On Christmas Eve, the German family traditionally starts their evening with a service at their church. When they return, one member of the family rings the Christmas bell, signaling the start of the Christmas celebration. The family then goes to the Christmas tree to open gifts. This tradition of opening gifts on Christmas Eve is different from many other Western countries, but remains true to this day. Different parts of Germany believe differently about who brings the gifts. In the northern part of the country, families traditionally believe that the Weihnachstmann or Christmas Man brings their gifts. In the southern part of the country, however, the Christkindl is who brings the gifts that everyone enjoys.

Then comes the Christmas feast. Different families partake of this feast at varying times; it can take place before the gift giving, after the gift giving, or even after the midnight Christmas church service. Regardless, the feast traditionally consists of a roasted goose or carp and lots of goodies. Some typical side dishes include Christstollen, which is a long loaf of bread stuffed with nuts and marzipan fruit; Lebkuchen, or gingerbread; marzipan fruits themselves; and Stollen, a fruit-filled bread. The feast is usually ended with plates of cookies and chocolates to bring a proper end to the celebration.

Christmas Day itself is spent with family and friends and usually includes time for religious activities. The Christmas season doesn’t traditionally end, however, until January 6th. This day was traditionally used to celebrate the birth of Christ, and is still used today as the Feast of the Epiphany or Heilige Drei Könige. This day celebrates the three wise men, and their initials along with the year are written in chalk above the doors of German homes to protect the family throughout the year.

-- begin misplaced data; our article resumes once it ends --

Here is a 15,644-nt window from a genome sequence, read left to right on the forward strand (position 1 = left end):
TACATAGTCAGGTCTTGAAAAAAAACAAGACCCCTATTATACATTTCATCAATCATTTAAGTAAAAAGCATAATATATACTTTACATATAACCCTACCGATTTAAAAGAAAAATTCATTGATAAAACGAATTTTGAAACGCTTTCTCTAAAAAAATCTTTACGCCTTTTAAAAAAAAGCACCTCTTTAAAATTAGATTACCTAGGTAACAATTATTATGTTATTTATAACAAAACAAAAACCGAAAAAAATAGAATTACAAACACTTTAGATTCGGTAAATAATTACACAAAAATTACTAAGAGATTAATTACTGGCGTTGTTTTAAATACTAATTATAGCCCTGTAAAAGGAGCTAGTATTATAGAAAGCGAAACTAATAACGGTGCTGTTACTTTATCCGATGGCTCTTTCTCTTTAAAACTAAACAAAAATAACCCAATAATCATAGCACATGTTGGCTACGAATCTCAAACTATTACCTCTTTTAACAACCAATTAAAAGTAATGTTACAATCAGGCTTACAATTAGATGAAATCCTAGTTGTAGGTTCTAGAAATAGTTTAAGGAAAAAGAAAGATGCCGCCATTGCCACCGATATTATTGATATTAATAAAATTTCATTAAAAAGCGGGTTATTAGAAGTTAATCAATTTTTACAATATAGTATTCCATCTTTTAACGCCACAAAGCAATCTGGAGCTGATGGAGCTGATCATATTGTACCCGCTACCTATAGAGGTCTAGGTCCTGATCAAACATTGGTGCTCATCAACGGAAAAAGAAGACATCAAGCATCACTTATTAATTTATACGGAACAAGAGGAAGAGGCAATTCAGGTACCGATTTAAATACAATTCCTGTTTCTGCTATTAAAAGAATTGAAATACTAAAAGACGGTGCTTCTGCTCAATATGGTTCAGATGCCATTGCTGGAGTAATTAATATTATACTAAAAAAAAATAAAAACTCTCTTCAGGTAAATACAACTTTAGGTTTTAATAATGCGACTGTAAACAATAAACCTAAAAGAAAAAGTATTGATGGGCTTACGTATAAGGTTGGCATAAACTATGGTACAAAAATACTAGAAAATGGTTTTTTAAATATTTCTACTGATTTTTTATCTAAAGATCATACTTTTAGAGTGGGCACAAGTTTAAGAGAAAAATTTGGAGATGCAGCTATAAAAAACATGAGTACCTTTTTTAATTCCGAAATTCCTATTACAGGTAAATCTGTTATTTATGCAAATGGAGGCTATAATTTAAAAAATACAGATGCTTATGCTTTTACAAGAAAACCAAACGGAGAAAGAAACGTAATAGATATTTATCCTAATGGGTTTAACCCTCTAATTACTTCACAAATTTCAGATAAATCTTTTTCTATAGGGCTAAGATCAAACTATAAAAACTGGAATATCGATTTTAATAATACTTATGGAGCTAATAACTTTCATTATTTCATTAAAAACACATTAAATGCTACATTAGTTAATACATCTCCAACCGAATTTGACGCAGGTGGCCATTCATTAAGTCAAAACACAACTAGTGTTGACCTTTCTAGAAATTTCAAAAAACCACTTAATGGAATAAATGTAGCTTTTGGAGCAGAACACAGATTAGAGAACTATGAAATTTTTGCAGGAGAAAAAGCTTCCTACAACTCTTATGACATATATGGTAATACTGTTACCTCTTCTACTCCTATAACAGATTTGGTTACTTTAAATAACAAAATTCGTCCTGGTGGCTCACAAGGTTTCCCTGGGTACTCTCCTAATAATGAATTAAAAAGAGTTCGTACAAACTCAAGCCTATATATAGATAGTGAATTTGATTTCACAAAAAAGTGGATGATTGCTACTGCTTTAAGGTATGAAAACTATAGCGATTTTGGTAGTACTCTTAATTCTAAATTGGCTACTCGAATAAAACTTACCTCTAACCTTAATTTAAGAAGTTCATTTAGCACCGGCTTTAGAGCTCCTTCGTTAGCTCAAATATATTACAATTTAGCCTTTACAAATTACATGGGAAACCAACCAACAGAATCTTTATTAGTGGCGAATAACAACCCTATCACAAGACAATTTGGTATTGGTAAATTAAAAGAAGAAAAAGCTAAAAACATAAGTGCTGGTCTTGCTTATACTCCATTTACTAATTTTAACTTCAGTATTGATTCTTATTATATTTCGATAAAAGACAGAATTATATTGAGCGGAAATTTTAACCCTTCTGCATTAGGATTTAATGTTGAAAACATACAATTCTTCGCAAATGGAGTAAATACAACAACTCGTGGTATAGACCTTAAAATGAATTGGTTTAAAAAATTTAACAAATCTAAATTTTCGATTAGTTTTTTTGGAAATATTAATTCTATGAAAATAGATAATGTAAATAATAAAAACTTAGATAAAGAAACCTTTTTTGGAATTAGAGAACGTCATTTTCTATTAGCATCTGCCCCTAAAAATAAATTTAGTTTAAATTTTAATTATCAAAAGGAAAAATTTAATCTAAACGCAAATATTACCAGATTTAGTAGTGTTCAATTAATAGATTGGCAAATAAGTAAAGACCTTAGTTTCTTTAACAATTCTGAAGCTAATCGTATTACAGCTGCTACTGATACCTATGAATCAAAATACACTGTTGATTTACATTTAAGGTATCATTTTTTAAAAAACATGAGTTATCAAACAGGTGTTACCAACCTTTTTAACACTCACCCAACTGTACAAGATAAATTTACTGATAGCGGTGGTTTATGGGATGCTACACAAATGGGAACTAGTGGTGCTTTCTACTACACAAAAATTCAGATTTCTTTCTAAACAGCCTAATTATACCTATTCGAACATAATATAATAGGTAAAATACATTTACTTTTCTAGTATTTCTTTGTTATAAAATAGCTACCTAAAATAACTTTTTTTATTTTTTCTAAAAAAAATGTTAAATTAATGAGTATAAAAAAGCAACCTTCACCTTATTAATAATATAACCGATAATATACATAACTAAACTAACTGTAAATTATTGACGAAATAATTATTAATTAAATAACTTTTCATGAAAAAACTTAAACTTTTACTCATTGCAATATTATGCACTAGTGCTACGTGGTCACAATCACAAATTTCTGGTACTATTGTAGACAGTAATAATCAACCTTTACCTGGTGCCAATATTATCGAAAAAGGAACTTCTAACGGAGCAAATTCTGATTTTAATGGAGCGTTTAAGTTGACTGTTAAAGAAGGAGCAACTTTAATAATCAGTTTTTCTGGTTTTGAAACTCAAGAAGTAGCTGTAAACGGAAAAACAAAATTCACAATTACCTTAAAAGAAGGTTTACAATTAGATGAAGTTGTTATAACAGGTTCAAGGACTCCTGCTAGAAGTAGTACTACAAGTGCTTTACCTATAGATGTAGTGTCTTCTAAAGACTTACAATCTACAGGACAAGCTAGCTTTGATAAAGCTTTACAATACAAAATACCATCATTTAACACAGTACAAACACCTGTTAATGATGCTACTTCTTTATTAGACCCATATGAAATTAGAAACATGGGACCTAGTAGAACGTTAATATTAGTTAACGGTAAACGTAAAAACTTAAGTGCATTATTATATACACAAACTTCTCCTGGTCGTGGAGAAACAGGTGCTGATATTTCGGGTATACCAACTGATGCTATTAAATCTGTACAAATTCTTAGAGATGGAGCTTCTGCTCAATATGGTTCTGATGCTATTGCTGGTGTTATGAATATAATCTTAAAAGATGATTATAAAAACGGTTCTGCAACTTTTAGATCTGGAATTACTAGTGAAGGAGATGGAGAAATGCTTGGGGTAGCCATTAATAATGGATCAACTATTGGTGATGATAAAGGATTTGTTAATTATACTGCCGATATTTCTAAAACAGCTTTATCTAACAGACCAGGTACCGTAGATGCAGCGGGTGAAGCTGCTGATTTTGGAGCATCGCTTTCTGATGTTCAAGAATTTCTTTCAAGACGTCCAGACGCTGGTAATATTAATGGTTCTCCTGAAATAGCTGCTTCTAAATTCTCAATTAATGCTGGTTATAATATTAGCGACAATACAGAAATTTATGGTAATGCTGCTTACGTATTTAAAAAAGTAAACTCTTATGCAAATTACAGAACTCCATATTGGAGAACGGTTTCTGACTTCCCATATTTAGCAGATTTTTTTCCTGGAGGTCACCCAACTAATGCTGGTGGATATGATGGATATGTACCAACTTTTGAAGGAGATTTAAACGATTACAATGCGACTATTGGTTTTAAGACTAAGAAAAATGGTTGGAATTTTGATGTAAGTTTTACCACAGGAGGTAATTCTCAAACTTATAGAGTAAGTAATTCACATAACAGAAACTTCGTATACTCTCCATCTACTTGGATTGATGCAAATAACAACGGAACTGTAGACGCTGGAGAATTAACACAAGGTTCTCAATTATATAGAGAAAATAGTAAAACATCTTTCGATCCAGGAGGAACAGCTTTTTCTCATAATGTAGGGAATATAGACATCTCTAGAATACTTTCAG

Germany is the source of many Western Christmas traditions. While maintaining their own unique intricacies, Germans have shared their traditions throughout the world and can be looked to for wonderful ideas on how you can start your own family Christmas traditions. Maybe this year, your family can participate in the celebration of the Advent with a beautiful calendar filled with chocolates, or decorate your tree with marzipan and cookies. Make the traditions your own, and your family will remember your Christmas celebration for years to come.

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About Article Author

Jane Roseen
Jane Roseen

Jane S. Roseen became the sole Owner and President of Harmony Sweets in 2005. Since then she has taken a small, successful online gourmet chocolate shop and made it a name recognized world-wide. Harmony Sweets’ original mission focused on individual consumers purchasing gourmet chocolates from around the world for their friends and relatives. Roseen expanded that mission to include corporate gift-giving.